The Inspiration Behind 'Mo' Isn't Too Far off From Reality

Jamie Lerner - Author

Aug. 24 2022, Published 4:39 p.m. ET

Mo Amer and Michael Kim in 'Mo'
Source: Netflix

Comedian Mohammed “Mo” Amer takes us on a journey through the life of a refugee in America in his new Netflix series, Mo. Mo follows a character also named Mo played by Mo, so it seems like it must at least partly be based on Mo’s real life. Co-created by Mo and Ramy Youssef, the series paints a picture of Palestinian American life in Houston, Texas.

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Even though Mo gets shot, or lightly grazed by a bullet, at the end of the first episode, the heartfelt series is somehow also funny. Could real life be as funny as that? As it turns out, Mo blurs the lines between reality and fiction, but there are many similarities between the series and Mo’s real life.

Mo Amer, Rutherford Cravens in 'Mo'
Source: Netflix
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‘Mo’ is loosely based on the true story of Mo Amer’s life.

Mo is a Palestinian American whose family has been forced to flee their homes for generations. In the 1940s, his family was forced to leave their home in Palestine to go to another area. They were once again displaced and forced to go to Kuwait. Then in 1990, Mo’s family fled Kuwait during the Gulf War and landed in Houston, Texas, where they had to wait for their papers to clear.

Ahmed Rajeh, Mohammad Hindi in 'Mo'
Source: Netflix
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At the time, Mo was just 9 years old. He didn’t actually become an American citizen until 2009, when he was 28. Like his Mo character, real-life Mo actually lived in the liminal space between being a legal citizen of America and being a refugee without any papers or proof of having a right to live in the country.

Of his and his family’s experiences, Mo explained to NPR’s Morning Edition, "It speaks to a second generation statelessness, right? And the ripple effect that happens from being stateless.” Many of us don’t know how that feels, but Mo is hoping that Mo resonates with the millions of people who do.

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Mo Amer in 'Mo'
Source: Netflix

"Once you're waiting for your asylum to be granted, you're just out there, no home on paper," he shared. "All a person like that wants is to feel like he belongs, and feel like they're seen, and feel like they're equal to their other human counterparts." And he’s hoping that this idea of wanting to belong resonates with all of us (news flash: it does).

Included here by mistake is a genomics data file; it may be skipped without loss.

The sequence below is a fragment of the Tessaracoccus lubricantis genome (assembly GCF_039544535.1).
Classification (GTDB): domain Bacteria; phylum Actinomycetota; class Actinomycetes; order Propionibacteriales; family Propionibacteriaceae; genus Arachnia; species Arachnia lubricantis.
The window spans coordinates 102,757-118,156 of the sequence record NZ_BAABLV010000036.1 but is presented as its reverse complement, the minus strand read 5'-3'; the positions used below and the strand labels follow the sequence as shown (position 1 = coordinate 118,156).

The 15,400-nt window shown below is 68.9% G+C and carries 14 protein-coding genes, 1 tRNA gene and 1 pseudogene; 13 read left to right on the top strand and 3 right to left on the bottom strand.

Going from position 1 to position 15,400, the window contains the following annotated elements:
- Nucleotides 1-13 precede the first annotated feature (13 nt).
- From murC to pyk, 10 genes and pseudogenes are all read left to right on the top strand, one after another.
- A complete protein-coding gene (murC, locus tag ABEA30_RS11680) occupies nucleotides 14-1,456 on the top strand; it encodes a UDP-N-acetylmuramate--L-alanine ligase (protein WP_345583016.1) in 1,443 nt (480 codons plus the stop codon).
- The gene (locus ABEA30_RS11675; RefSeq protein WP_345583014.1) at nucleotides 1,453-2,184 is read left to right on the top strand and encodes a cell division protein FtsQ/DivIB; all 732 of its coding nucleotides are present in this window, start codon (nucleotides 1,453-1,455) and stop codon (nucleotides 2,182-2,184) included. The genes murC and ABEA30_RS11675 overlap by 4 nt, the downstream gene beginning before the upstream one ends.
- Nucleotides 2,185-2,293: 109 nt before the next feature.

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Some similarities the character and the real Mo share include having to work under the table, dealing with America’s broken healthcare system that leaves people who can’t afford or obtain healthcare to suffer, gun violence, and more. "It's tragic. It's heartbreaking. It almost forces you to do illegal things while you're trying to be an upstanding citizen," Mo said.

Mo Amer, Teresa Ruiz in 'Mo'
Source: Netflix
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And Mo really did grow up in Houston. There’s no other place that could live up to his experience as an immigrant in America. He takes the setting very seriously, turning it into its own character and lifting up other Houston-made artists. However, Mo makes it very clear that flourishes, such as codeine addiction, are not based on reality.

In real life, Mo’s family is a bit different than in the series.

In Mo, we meet some fictional members of Mo’s family, such as his mother and brother, along with his girlfriend, Maria. In reality, Mo was actually married to his now ex-wife, a Mexican American woman. While they never had kids of their own (to our knowledge), Mo was a stepfather to his ex-wife’s daughter during their marriage. In the show, Maria is a definite representation of Mo’s real-life ex-wife.

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However, in Mo’s most recent stand-up special, he explained that he and his ex-wife got divorced during COVID-19, a common phenomenon. In the series, Mo is afraid to commit because his mom won’t approve of the pairing, and it’s very possible this happened to Mo in real life too. But that’s not why he got divorced. “It just didn't work out, you know what I mean? And, it's fine,” he explained in his Netflix special.

Mo also grew up with a very large family. Mo was the youngest of six children, and his father worked as an engineer for the Kuwait Oil Company. One of Mo’s brothers is a pilot, and another has a Ph.D. in biochemistry. Sadly, when Mo was just 14 years old, his father passed away. Mo talks a lot about his family life in his stand-up comedy, which also inspired his Netflix series.

Season 1 of Mo is now available to stream on Netflix.

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